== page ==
We first walk down the cobblestoned road avoiding the cars and see a black statue holding a cross in a park. “That’s Bethancourt, he was one of the first to start helping the poor. I will show you the famous hospital he started further down.”  We are admiring the streets, the buildings and then he shows us the fountain square. I am struck by the new gas station across from this ancient  european-looking square. No wonder my brother loved Antigua, it is so charming…..the old ruins intermingling with the brightly colored houses, the cobblestones, the sunny weather, the festive atmosphere.

Now we see more and more people and the vendors selling food.”Corvates, corvates!” they yell and I wonder why they are talking bow-ties and then I see them, honey-dipped deep fried batter that looks like bow-ties! Ices, colored candy, little games for children and vendors yelling are all around us.  Soon we see a procession far, far away moving slowly. Simba warns us to be careful with our  purses and I am close to a barred wooden door, looking at the procession. We have finally stopped to watch after seeing rows and rows of beautifully decorated sawdust and vegetable creations on the road. The procession will walk over all this hard work, and that is the creators’ penitence! Of course I get it, I went to a Catholic school and remember the nuns talking about sacrifice and all that. Most religions have this self-effacing part, like the fasts Hindus keep to ‘purify’ themselves.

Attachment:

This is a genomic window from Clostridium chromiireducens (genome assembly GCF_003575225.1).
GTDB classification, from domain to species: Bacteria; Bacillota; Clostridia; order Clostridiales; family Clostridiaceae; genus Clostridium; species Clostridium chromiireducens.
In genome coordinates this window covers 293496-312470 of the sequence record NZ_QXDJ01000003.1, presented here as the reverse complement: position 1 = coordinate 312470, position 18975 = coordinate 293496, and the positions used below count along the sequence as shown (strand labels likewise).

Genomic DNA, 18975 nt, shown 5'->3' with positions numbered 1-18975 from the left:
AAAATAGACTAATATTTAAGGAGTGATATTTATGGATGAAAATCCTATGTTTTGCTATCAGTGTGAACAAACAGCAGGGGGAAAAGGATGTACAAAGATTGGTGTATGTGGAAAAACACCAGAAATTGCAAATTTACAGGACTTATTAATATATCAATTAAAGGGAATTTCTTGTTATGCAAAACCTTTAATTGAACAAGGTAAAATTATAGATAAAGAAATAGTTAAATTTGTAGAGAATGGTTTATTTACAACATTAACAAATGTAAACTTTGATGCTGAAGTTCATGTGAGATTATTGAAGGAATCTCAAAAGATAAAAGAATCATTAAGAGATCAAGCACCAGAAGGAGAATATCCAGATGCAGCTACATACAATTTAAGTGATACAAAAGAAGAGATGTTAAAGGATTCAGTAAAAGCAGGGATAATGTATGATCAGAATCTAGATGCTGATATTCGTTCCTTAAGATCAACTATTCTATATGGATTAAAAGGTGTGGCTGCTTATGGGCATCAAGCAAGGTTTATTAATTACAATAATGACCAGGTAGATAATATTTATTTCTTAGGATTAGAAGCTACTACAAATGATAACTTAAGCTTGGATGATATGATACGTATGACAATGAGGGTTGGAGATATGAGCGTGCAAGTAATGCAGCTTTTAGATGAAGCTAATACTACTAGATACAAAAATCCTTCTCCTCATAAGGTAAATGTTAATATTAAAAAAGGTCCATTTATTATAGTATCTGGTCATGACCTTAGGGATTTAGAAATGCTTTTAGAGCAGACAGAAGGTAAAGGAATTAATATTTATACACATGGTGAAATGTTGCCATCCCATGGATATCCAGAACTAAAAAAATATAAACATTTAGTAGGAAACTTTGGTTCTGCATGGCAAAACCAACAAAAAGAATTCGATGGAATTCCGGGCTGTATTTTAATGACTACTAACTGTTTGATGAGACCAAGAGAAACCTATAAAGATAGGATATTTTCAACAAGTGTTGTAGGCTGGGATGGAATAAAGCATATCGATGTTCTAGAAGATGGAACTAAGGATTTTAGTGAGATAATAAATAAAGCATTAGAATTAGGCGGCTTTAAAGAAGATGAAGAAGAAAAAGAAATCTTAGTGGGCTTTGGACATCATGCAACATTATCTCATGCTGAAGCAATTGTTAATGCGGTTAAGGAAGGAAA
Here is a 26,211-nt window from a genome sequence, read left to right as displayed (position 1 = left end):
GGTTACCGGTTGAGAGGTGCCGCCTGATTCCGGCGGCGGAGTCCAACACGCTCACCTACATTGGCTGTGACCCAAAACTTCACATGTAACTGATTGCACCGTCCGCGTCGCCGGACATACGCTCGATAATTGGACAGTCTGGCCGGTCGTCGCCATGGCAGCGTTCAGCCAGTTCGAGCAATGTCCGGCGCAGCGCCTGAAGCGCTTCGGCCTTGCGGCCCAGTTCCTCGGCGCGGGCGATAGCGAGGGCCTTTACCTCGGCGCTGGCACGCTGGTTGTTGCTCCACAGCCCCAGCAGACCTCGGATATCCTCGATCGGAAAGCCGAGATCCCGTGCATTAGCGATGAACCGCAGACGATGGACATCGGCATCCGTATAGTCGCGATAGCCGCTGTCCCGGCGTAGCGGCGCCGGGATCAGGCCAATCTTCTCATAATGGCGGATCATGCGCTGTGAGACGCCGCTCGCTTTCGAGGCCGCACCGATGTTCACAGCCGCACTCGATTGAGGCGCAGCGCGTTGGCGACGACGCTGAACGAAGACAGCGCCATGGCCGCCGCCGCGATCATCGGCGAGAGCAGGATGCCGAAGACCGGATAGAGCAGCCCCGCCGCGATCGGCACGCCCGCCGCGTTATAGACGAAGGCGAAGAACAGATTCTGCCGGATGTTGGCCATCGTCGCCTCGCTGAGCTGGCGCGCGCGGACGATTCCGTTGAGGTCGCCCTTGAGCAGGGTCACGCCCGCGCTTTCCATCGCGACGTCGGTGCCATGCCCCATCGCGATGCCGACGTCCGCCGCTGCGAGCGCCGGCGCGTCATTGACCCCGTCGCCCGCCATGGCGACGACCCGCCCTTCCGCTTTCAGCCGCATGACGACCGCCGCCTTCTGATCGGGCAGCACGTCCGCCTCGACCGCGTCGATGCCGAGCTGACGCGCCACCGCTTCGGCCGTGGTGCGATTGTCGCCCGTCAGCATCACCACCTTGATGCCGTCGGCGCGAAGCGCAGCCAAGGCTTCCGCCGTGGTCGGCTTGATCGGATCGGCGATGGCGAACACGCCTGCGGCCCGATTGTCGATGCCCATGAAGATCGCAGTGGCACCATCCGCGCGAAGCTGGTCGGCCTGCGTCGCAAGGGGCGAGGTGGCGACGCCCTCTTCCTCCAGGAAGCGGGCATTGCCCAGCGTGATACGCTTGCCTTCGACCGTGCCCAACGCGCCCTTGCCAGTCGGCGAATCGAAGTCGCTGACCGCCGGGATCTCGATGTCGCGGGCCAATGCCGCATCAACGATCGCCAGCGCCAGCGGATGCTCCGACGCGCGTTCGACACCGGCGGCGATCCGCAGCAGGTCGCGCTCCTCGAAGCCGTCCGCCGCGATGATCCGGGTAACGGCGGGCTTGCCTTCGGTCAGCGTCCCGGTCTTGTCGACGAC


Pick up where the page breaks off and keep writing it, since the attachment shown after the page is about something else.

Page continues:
The procession comes closer, first we see people dressed as Roman soldiers, then the purple -robed Nazarenes, the place is filled with them. They all avoid stepping on the decorations. Finally, the big tableau comes into view, carried by several people, quite a sight.  As the procession walks over the decorations and we are getting to slowly leave, my husband says, “My wallet’s gone!”223227237241

Guatemala diaries: Antigua & Casa Santo Domingo

March 29, 2013